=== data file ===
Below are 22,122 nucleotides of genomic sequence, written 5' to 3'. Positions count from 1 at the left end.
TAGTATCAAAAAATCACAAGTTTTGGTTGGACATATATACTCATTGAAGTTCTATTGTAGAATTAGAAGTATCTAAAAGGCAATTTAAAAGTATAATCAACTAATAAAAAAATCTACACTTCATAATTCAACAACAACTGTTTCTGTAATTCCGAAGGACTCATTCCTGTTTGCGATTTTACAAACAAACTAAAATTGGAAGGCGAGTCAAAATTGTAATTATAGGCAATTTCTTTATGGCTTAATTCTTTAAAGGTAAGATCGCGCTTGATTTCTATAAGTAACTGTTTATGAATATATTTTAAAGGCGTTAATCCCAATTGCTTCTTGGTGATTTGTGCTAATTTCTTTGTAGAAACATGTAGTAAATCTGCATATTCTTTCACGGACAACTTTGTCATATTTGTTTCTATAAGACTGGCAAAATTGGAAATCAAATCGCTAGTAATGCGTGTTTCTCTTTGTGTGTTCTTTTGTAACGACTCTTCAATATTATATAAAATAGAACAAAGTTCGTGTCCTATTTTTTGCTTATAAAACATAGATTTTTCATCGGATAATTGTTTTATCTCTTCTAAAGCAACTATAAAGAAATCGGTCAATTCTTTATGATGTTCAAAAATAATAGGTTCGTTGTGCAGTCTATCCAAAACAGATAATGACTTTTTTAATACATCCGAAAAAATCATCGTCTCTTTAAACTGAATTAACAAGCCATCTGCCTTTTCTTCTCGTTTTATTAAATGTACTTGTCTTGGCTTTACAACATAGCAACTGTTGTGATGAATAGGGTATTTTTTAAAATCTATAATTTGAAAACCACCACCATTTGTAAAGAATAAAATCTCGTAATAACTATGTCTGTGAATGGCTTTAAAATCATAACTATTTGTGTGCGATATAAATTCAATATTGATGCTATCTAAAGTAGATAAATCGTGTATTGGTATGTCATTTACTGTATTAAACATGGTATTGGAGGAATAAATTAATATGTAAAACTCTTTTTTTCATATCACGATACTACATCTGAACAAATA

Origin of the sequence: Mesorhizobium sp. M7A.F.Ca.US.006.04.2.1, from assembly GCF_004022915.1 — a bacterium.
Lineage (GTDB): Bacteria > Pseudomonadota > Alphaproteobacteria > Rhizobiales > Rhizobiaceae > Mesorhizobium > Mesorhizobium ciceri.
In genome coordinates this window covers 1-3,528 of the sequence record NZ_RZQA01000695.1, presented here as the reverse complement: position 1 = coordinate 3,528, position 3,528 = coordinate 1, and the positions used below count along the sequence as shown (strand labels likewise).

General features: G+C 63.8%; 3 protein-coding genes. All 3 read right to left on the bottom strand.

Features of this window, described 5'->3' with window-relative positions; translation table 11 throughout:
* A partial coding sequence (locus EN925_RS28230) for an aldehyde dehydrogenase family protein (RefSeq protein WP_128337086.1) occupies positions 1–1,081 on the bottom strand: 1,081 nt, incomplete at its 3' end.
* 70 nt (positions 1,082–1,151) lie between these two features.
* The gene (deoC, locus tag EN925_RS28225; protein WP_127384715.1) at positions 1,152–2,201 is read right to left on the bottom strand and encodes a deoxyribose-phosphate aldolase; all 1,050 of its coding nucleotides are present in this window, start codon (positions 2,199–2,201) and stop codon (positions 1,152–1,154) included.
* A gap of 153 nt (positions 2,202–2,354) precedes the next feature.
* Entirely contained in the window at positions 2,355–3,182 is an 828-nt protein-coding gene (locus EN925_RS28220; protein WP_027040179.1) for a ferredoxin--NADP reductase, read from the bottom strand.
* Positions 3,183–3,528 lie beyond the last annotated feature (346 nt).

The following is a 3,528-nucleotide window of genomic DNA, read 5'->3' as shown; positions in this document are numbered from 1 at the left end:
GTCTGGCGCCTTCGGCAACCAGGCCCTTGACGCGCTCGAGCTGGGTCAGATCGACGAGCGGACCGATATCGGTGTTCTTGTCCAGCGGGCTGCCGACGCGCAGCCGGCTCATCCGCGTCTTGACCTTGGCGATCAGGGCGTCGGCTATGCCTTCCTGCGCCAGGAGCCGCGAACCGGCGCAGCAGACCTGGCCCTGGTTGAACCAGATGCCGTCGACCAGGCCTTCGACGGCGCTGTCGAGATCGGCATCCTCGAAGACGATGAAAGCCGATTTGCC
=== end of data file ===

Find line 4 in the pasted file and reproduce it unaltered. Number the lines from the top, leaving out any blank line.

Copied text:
Lineage (GTDB): Bacteria > Pseudomonadota > Alphaproteobacteria > Rhizobiales > Rhizobiaceae > Mesorhizobium > Mesorhizobium ciceri.